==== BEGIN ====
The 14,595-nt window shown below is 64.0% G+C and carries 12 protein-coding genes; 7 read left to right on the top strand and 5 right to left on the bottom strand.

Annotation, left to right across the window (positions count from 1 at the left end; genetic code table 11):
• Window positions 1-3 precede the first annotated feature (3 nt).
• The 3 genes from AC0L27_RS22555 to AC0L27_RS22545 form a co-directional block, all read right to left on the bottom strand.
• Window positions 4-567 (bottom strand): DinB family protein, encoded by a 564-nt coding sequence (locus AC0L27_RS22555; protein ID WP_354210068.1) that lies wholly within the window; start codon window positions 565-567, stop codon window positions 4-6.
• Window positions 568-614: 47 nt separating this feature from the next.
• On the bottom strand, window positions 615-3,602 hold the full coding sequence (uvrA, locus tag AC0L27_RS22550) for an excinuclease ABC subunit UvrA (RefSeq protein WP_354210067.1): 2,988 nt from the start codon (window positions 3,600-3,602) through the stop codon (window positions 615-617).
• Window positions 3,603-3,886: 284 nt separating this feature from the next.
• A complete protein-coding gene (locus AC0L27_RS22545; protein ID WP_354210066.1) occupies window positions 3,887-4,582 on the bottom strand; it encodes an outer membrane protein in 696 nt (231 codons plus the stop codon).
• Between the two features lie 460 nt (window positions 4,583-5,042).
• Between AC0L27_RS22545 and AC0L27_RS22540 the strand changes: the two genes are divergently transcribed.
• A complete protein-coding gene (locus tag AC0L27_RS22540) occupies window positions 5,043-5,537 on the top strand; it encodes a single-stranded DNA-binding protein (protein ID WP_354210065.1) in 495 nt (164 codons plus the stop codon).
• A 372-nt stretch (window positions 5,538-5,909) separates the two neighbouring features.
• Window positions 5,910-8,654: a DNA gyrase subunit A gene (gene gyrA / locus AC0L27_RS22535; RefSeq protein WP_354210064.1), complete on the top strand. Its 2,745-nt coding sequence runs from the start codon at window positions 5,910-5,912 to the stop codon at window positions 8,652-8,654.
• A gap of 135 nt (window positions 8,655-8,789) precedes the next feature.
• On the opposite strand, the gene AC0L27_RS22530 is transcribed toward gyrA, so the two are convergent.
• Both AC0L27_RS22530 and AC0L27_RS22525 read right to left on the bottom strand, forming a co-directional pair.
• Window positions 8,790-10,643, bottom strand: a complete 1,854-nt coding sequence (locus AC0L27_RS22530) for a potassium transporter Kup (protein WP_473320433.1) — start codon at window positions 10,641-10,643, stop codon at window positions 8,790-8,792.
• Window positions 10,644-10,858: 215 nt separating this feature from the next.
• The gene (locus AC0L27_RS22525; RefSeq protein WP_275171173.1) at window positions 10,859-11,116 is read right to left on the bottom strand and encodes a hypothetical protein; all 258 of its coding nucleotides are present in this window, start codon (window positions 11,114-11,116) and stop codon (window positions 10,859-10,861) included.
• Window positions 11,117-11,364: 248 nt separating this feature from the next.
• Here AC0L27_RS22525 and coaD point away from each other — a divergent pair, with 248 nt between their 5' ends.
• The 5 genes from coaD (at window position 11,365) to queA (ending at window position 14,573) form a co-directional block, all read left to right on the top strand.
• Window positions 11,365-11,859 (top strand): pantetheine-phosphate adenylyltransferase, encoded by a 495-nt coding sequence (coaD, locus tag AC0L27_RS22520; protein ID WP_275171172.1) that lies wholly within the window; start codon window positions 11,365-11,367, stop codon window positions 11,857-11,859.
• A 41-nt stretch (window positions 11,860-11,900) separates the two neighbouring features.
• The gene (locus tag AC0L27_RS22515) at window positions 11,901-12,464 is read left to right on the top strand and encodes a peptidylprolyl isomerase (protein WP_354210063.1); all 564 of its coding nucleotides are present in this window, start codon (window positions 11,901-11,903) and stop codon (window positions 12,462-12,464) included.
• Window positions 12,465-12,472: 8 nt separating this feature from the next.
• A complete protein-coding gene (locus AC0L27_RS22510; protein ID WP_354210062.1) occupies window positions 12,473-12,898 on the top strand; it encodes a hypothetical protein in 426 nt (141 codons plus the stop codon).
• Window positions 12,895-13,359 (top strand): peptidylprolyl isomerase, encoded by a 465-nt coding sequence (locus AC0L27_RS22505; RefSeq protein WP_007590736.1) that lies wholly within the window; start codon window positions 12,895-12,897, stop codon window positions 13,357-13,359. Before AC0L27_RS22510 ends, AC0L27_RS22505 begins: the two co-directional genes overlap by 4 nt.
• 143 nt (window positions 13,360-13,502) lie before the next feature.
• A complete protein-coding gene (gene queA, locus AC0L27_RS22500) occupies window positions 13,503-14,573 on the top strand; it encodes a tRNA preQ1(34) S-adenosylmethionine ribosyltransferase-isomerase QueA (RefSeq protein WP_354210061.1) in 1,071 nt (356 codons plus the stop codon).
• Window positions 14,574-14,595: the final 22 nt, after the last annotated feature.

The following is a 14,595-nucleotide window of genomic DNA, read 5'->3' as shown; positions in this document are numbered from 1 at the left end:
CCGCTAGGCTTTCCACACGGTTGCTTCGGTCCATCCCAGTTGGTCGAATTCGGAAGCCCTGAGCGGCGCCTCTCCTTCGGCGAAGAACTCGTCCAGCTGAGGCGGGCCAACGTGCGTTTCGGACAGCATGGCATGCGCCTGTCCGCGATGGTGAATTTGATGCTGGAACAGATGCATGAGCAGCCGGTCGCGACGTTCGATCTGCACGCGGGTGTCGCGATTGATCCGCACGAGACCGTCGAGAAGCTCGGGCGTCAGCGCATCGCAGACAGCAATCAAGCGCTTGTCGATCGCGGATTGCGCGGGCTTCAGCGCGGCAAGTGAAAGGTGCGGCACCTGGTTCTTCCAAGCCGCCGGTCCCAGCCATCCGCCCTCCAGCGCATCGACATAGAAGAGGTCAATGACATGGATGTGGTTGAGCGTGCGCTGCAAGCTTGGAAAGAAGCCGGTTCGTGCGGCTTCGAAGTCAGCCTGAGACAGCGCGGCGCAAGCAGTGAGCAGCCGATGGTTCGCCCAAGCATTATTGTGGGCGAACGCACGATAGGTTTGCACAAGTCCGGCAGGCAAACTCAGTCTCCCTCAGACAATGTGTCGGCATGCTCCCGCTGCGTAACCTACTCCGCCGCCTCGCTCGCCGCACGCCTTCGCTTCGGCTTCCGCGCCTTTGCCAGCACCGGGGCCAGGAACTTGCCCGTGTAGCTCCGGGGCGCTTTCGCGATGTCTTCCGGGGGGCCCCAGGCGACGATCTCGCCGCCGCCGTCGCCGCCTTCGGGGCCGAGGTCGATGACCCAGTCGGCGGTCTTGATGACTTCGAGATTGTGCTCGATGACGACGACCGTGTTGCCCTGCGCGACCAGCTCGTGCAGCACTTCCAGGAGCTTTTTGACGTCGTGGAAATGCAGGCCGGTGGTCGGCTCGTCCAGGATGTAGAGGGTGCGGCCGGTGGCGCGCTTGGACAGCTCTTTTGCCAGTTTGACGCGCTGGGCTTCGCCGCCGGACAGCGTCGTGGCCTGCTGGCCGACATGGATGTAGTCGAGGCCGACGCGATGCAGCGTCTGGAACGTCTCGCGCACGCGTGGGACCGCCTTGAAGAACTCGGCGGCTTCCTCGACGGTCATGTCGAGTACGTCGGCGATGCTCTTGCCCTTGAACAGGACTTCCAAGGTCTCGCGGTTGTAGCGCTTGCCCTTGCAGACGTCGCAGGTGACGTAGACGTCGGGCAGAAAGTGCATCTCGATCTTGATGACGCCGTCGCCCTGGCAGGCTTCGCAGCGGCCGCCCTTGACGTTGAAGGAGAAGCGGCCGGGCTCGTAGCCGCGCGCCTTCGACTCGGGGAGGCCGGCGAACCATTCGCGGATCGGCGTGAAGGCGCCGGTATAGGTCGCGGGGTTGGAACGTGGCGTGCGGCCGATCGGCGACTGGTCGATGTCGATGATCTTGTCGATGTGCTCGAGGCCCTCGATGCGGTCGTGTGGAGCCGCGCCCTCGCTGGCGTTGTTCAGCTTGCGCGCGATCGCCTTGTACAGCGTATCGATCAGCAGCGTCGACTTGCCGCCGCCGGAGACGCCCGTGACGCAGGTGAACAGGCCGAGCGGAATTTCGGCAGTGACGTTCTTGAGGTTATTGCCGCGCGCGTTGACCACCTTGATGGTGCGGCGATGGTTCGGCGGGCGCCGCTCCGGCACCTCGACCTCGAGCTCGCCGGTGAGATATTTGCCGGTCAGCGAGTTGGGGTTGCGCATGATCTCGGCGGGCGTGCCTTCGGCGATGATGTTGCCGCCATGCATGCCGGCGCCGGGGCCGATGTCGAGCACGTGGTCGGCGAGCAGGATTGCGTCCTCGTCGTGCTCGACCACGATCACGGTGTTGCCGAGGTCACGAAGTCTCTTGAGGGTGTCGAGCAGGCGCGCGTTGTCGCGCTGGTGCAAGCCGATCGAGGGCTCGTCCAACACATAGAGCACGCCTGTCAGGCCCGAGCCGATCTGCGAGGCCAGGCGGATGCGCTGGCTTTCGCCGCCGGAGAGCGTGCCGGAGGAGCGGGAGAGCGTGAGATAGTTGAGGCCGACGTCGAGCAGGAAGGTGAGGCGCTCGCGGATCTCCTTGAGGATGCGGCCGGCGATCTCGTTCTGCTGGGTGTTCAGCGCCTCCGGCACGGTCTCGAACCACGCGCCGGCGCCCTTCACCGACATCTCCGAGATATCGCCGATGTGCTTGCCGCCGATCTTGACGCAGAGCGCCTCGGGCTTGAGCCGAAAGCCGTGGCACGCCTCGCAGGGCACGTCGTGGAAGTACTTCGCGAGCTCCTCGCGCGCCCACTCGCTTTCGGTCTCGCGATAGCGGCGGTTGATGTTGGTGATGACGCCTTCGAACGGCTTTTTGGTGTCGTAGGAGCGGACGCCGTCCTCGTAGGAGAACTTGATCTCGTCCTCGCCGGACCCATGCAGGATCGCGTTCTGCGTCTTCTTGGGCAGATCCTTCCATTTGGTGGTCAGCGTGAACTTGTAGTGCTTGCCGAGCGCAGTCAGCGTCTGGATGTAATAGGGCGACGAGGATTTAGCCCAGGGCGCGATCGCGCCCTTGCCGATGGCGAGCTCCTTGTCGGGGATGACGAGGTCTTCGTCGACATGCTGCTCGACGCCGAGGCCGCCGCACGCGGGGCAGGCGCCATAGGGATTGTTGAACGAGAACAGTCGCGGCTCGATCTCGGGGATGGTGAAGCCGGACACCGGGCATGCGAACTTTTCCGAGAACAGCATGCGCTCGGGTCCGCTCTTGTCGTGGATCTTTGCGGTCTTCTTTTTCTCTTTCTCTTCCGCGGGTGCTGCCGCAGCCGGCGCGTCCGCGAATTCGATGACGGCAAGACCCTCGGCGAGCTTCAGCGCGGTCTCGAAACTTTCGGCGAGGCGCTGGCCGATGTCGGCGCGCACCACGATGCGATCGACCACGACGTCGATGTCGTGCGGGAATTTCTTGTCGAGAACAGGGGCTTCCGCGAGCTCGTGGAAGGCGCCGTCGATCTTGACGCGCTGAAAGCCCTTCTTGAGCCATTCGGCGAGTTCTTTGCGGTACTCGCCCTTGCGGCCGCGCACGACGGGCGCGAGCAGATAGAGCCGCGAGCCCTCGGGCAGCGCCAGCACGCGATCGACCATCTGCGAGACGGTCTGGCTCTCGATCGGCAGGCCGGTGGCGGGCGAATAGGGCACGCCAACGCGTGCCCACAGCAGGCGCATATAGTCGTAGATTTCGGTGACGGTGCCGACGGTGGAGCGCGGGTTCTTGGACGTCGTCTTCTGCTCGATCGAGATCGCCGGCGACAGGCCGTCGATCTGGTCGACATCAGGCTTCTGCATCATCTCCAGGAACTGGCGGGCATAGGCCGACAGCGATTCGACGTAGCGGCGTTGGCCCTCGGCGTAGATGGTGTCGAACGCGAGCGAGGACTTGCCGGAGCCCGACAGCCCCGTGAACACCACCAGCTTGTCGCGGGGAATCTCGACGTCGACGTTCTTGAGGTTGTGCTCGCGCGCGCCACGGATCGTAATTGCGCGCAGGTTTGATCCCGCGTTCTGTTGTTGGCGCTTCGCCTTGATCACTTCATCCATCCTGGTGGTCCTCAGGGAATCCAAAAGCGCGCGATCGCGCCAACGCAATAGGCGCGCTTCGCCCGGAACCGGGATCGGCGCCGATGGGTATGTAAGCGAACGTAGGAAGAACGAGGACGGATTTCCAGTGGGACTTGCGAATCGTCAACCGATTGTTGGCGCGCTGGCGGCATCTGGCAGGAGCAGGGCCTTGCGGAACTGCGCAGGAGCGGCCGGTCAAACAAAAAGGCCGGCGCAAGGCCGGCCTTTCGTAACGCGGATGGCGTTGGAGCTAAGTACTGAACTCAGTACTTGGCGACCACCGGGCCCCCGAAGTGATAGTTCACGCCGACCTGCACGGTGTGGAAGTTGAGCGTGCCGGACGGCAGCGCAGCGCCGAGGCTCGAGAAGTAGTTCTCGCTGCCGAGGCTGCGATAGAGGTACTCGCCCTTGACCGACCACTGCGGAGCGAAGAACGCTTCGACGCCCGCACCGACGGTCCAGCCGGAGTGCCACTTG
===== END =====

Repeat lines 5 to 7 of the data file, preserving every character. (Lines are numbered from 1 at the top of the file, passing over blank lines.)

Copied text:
• Window positions 4-567 (bottom strand): DinB family protein, encoded by a 564-nt coding sequence (locus AC0L27_RS22555; protein ID WP_354210068.1) that lies wholly within the window; start codon window positions 565-567, stop codon window positions 4-6.
• Window positions 568-614: 47 nt separating this feature from the next.
• On the bottom strand, window positions 615-3,602 hold the full coding sequence (uvrA, locus tag AC0L27_RS22550) for an excinuclease ABC subunit UvrA (RefSeq protein WP_354210067.1): 2,988 nt from the start codon (window positions 3,600-3,602) through the stop codon (window positions 615-617).